Belize

Unusually for a former British territory, Belize has never backed its currency to the pound sterling. Instead, it has pegged its currency to the US Dollar.

Pounds Sterling

The British pound is officially issued and used in many places. Interestingly, the currency looks quite different depending on where it is issued, which leads to confusion for some. However, anything bearing the pound (L) sign and the Queen's image is officially pounds sterling, and can be used anywhere within the United Kingdom and its outlying islands. It can also be used in many British overseas territories, and even some nations with no current connection to the UK allow it.

The Pound Sterling notes
The British pound is widely used in British Territories and other countries

British Overseas Territories 

All allow use of the pound. These are: The British Antarctic Territory; The Falkland Islands; Gibraltar; St Helena, Ascencion, and Tristan de Cunha; The Isle Of Man; South Georgia and the South Sandwich Islands; Jersey; Guernsey;

Egypt

While not all Egyptian vendors are happy about accepting pounds sterling, those in more 'touristy' areas will take pounds with equanimity.

Zimbabwe

Zimbabwe's own currency was abandoned in 2015. The nation now uses a variety of other currencies, including the South African rand, Botswana pula, Pound sterling, Indian rupee, Euro, Japanese yen, Australian dollar, Chinese yuan, and the USD. Of these, the pound sterling is one of the more commonly used.

Euros

The Euro is the official currency of the 'Eurozone' - a conglomerate of European nations. The Eurozone comprises of 19 countries:

  • The Euro notes
    The Euro is the official currency for the Eurozone, also used by many other countries in Europe.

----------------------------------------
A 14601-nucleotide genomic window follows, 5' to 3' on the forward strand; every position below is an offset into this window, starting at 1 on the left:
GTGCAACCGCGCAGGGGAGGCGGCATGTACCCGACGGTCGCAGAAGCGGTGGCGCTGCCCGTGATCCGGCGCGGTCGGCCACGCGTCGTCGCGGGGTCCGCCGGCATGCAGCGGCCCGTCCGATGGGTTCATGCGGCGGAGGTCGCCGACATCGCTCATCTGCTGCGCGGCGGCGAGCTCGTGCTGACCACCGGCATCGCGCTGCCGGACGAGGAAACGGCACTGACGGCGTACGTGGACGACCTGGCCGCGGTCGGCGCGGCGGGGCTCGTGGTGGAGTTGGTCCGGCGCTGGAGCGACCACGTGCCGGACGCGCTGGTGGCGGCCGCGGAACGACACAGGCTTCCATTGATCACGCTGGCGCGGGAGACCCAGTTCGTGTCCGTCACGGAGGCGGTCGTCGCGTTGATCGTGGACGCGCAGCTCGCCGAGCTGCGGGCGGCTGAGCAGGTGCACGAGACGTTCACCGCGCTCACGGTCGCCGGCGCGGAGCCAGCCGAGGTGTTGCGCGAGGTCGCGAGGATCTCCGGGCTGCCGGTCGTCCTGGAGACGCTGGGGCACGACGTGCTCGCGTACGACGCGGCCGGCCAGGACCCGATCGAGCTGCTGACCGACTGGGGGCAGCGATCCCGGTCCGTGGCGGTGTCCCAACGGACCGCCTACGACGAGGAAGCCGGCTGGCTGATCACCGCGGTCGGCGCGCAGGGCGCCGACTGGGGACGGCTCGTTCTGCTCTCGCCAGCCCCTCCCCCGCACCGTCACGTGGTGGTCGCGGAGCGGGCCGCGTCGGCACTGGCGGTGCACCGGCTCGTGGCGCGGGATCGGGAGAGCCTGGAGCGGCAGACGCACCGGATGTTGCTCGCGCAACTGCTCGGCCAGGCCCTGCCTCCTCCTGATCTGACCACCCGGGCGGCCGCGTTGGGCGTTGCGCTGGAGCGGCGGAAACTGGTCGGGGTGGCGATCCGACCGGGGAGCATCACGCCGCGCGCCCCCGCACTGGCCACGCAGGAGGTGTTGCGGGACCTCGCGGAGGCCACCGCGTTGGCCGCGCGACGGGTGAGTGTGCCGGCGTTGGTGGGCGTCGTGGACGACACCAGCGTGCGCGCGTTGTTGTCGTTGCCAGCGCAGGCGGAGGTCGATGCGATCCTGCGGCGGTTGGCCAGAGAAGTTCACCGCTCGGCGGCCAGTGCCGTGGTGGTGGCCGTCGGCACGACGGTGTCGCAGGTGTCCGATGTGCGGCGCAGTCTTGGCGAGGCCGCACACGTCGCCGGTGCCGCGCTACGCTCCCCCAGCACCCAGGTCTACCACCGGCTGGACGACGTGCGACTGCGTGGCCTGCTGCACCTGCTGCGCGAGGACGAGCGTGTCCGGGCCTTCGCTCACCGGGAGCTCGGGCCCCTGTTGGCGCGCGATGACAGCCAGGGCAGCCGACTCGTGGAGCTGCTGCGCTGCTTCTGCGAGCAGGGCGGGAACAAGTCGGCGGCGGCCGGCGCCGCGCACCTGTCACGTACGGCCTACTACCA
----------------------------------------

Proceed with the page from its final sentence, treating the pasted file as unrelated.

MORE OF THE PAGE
Austria
  • Belgium
  • Cyprus
  • Estonia
  • Finland
  • France
  • Germany
  • Greece
  • Ireland
  • Italy
  • Latvia
  • Lithuania
  • Luxembourg
  • Malta
  • Netherland
  • Portugal
  • Spain
  • Slovenia
  • Slovakia

The EU now has 27 member countries (after the UK's Brexit), of which the above 19 use the Euro as their official currency. The other 8 use their own currencies, such as Sweden and Denmark, although many of them, especially the Eastern European member countries, will gladly accept Euros from the travellers.

However, you can also use Euros in many other countries – depending on where you are, and where you shop:

The UK

Some UK vendors will accept Euros, but usually only if they are in a 'touristy' area, and have easy access to currency exchange services. A commission is usually charged for payment in Euros.

Kosovo

Kosovo uses the Euro as its official currency, despite not being in the EU.

Montenegro

Like Kosovo, Montenegro is a non-EU country using Euros.

Denmark

Danes will sometimes accept Euros, although this is not universally the case.

Turkey

Being closely connected with Europe (and showing signs of wanting to enter the Eurozone), Turkey is well accustomed to accepting Euros alongside its own Lira.

The above hard currencies are the most widely available and the easiest to convert on your holiday or travel trips. Bringing with you any of these will make it easier to book your accommodation or pay your holiday expenses.